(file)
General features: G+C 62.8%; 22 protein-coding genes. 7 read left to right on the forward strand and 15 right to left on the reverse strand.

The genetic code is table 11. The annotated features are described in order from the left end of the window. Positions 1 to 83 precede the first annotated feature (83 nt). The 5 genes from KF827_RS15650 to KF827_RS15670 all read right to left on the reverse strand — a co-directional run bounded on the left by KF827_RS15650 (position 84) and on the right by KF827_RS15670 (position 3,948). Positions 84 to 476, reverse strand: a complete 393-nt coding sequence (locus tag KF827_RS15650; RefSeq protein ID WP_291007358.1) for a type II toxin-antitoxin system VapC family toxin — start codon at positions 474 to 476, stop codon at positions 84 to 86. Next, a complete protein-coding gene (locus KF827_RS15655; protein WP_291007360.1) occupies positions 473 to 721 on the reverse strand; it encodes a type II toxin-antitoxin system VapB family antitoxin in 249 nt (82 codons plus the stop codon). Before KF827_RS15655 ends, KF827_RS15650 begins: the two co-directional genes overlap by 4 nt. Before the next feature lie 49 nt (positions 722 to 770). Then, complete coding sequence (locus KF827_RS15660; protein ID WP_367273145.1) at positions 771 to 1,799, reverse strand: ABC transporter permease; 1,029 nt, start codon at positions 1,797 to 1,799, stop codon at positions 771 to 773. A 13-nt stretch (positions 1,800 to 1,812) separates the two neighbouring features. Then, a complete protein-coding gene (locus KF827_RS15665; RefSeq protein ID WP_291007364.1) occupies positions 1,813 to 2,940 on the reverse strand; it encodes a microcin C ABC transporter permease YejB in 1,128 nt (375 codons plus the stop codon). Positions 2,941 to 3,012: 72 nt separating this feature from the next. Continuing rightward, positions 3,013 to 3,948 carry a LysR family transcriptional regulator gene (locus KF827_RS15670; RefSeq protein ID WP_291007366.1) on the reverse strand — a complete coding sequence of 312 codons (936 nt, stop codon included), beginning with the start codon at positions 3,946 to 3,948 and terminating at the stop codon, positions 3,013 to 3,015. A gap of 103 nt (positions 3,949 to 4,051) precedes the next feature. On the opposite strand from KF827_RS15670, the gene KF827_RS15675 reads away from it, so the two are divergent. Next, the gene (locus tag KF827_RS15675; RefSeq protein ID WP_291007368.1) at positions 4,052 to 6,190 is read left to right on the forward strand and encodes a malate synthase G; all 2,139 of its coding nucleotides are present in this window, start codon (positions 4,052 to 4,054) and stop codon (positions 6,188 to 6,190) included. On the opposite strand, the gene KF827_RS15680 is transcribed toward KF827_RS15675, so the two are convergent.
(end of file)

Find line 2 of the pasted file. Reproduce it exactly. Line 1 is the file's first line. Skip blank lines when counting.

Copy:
The genetic code is table 11. The annotated features are described in order from the left end of the window. Positions 1 to 83 precede the first annotated feature (83 nt). The 5 genes from KF827_RS15650 to KF827_RS15670 all read right to left on the reverse strand — a co-directional run bounded on the left by KF827_RS15650 (position 84) and on the right by KF827_RS15670 (position 3,948). Positions 84 to 476, reverse strand: a complete 393-nt coding sequence (locus tag KF827_RS15650; RefSeq protein ID WP_291007358.1) for a type II toxin-antitoxin system VapC family toxin — start codon at positions 474 to 476, stop codon at positions 84 to 86. Next, a complete protein-coding gene (locus KF827_RS15655; protein WP_291007360.1) occupies positions 473 to 721 on the reverse strand; it encodes a type II toxin-antitoxin system VapB family antitoxin in 249 nt (82 codons plus the stop codon). Before KF827_RS15655 ends, KF827_RS15650 begins: the two co-directional genes overlap by 4 nt. Before the next feature lie 49 nt (positions 722 to 770). Then, complete coding sequence (locus KF827_RS15660; protein ID WP_367273145.1) at positions 771 to 1,799, reverse strand: ABC transporter permease; 1,029 nt, start codon at positions 1,797 to 1,799, stop codon at positions 771 to 773. A 13-nt stretch (positions 1,800 to 1,812) separates the two neighbouring features. Then, a complete protein-coding gene (locus KF827_RS15665; RefSeq protein ID WP_291007364.1) occupies positions 1,813 to 2,940 on the reverse strand; it encodes a microcin C ABC transporter permease YejB in 1,128 nt (375 codons plus the stop codon). Positions 2,941 to 3,012: 72 nt separating this feature from the next. Continuing rightward, positions 3,013 to 3,948 carry a LysR family transcriptional regulator gene (locus KF827_RS15670; RefSeq protein ID WP_291007366.1) on the reverse strand — a complete coding sequence of 312 codons (936 nt, stop codon included), beginning with the start codon at positions 3,946 to 3,948 and terminating at the stop codon, positions 3,013 to 3,015. A gap of 103 nt (positions 3,949 to 4,051) precedes the next feature. On the opposite strand from KF827_RS15670, the gene KF827_RS15675 reads away from it, so the two are divergent. Next, the gene (locus tag KF827_RS15675; RefSeq protein ID WP_291007368.1) at positions 4,052 to 6,190 is read left to right on the forward strand and encodes a malate synthase G; all 2,139 of its coding nucleotides are present in this window, start codon (positions 4,052 to 4,054) and stop codon (positions 6,188 to 6,190) included. On the opposite strand, the gene KF827_RS15680 is transcribed toward KF827_RS15675, so the two are convergent.